It happens when I’m driving down the road and pass “that” church. It happens after a conversation with “that” minister’s wife. It happens after I hear stories of how “that” church is doing. A twinge of competition creeps in. We know life isn’t fair. But surely ministry is equitable since we are all doing it for Jesus, right? Shouldn’t we all experience high attendance, good offerings, exponential growth, building phases, church unity and successful ministries?
Of course we all know the answer to that is “no.” And we are okay with it as long as we are on the good side of the ministry deal. Peter. Bless his heart. He was “that” disciple. Jesus rescued him from drowning, called him “Satan” to his face, questioned his love three times and had to put someone’s ear back together because Peter acted in haste. The conversation Jesus had with him that revealed Peter would die didn’t set real well with him. Looking over his shoulder, Peter saw John following close behind. “What about that guy?” Peter questioned, “Is he going to die too?”
My children question what I tell them. Their reactions are directly related to equality. They’re okay as long as everyone is the same. The moment they discover a difference, the protest begins. “Why do I have to do that and she doesn’t? Why does he get to go there and I don’t? The protest comes out verbally, revealing the hidden jealousy in the heart.
There are churches we don’t care for. They are too traditional or too seeker-sensitive. They are too Sunday-schoolish or too small group driven. They are too Baptist, or they’ve taken Baptist off the church sign. They spend too much on buildings, or they are not legit because they meet in a school. I’ve tasted the twinge of competition. I’ve learned that behind that feeling is a God-sized revealing of some hidden motive of my heart.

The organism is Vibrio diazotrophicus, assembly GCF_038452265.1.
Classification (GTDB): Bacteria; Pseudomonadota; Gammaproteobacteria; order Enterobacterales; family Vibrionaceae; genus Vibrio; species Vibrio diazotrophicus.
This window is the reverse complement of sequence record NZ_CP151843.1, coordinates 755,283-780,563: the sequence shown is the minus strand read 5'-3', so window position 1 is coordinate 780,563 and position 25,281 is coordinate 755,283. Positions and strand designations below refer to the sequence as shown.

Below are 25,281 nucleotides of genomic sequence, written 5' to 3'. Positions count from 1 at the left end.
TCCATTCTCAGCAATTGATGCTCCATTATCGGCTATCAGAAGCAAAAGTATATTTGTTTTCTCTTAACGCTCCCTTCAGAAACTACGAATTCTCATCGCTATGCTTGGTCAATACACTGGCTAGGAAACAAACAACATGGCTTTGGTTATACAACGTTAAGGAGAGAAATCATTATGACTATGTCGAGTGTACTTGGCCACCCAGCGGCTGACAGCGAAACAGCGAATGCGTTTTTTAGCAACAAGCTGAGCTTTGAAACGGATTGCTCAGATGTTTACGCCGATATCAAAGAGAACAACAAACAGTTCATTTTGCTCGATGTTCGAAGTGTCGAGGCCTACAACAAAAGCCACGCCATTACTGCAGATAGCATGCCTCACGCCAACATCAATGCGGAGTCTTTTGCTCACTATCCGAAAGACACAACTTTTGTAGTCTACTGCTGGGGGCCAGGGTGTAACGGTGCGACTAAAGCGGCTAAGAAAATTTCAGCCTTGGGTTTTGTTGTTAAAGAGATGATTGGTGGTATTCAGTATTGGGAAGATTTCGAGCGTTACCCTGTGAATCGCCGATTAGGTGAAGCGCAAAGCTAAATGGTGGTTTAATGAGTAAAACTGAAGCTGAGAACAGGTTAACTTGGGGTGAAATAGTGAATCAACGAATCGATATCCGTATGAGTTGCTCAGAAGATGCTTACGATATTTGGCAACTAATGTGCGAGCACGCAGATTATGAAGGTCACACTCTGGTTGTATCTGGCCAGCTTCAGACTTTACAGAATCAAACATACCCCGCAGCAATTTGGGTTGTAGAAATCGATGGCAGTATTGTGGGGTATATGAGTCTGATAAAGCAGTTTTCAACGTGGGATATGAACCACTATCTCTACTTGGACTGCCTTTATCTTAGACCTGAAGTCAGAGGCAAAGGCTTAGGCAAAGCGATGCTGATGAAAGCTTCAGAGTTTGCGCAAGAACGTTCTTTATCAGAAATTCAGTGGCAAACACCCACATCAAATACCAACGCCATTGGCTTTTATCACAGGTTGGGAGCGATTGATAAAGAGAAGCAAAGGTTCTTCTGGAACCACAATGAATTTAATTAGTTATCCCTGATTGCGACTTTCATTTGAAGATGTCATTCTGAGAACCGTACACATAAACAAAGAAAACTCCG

Jealousy, resentment, bitterness toward “that” church, actually says more about what I think of God what He is doing in me and my church. It uncovers discontentment and a personal lack of trust in God. We may not verbalize these “twinges” to anyone but our husbands. (And maybe a few others in ministry we know will take “our side.”) Sadly the conversation is not one of repentance and “God bless ‘that’ church.” Instead, the conversation turns into a “slam-the-other-church fest.”
Peter only verbalized his concern to Jesus. Jesus’ response was “What is it to you? You follow me.” I find God in the shadows of my heart saying “You follow Me.”
Why is their church bigger? …“What is it to you? You follow me.”
Why do they get more recognition?…”What is it to you? You follow me.”
How come ministry is so tough for us and easy for them…“What is it to you? You follow me.”
Why did their church plant grow faster than ours?…“What is it to you? You follow me.”
God hasn’t called us to the same ministry or the same plan, but, we are on the same mission. Serving the same God. Preaching the same Gospel. We are on the same team. Go team!
Published April 6, 2017